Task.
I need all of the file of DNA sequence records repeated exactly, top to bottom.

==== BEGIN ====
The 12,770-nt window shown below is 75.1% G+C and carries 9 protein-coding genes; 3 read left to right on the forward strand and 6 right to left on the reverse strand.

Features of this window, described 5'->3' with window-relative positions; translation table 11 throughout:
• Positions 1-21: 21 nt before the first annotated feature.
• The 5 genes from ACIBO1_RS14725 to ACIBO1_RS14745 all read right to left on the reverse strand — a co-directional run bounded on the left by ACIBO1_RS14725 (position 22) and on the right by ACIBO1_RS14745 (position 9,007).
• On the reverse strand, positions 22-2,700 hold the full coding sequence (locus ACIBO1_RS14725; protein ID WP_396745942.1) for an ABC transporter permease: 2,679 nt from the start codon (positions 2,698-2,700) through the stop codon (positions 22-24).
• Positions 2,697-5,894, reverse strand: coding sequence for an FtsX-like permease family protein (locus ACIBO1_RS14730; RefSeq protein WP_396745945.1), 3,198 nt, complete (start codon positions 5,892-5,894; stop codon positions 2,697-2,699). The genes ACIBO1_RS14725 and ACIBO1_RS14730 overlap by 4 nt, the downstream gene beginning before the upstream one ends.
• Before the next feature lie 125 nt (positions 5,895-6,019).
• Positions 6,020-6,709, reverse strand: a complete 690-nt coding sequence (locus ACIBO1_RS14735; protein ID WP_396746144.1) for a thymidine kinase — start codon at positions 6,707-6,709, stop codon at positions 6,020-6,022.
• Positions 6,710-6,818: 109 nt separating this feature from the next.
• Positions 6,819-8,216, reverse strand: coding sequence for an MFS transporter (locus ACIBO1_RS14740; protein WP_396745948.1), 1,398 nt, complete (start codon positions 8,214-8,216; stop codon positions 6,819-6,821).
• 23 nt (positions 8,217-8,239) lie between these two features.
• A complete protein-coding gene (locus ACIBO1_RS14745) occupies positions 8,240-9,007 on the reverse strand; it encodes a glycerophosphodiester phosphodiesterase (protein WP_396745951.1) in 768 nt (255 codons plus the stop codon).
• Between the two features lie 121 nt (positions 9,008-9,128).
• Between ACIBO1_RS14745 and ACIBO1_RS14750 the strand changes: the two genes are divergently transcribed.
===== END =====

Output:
The 12,770-nt window shown below is 75.1% G+C and carries 9 protein-coding genes; 3 read left to right on the forward strand and 6 right to left on the reverse strand.

Features of this window, described 5'->3' with window-relative positions; translation table 11 throughout:
• Positions 1-21: 21 nt before the first annotated feature.
• The 5 genes from ACIBO1_RS14725 to ACIBO1_RS14745 all read right to left on the reverse strand — a co-directional run bounded on the left by ACIBO1_RS14725 (position 22) and on the right by ACIBO1_RS14745 (position 9,007).
• On the reverse strand, positions 22-2,700 hold the full coding sequence (locus ACIBO1_RS14725; protein ID WP_396745942.1) for an ABC transporter permease: 2,679 nt from the start codon (positions 2,698-2,700) through the stop codon (positions 22-24).
• Positions 2,697-5,894, reverse strand: coding sequence for an FtsX-like permease family protein (locus ACIBO1_RS14730; RefSeq protein WP_396745945.1), 3,198 nt, complete (start codon positions 5,892-5,894; stop codon positions 2,697-2,699). The genes ACIBO1_RS14725 and ACIBO1_RS14730 overlap by 4 nt, the downstream gene beginning before the upstream one ends.
• Before the next feature lie 125 nt (positions 5,895-6,019).
• Positions 6,020-6,709, reverse strand: a complete 690-nt coding sequence (locus ACIBO1_RS14735; protein ID WP_396746144.1) for a thymidine kinase — start codon at positions 6,707-6,709, stop codon at positions 6,020-6,022.
• Positions 6,710-6,818: 109 nt separating this feature from the next.
• Positions 6,819-8,216, reverse strand: coding sequence for an MFS transporter (locus ACIBO1_RS14740; protein WP_396745948.1), 1,398 nt, complete (start codon positions 8,214-8,216; stop codon positions 6,819-6,821).
• 23 nt (positions 8,217-8,239) lie between these two features.
• A complete protein-coding gene (locus ACIBO1_RS14745) occupies positions 8,240-9,007 on the reverse strand; it encodes a glycerophosphodiester phosphodiesterase (protein WP_396745951.1) in 768 nt (255 codons plus the stop codon).
• Between the two features lie 121 nt (positions 9,008-9,128).
• Between ACIBO1_RS14745 and ACIBO1_RS14750 the strand changes: the two genes are divergently transcribed.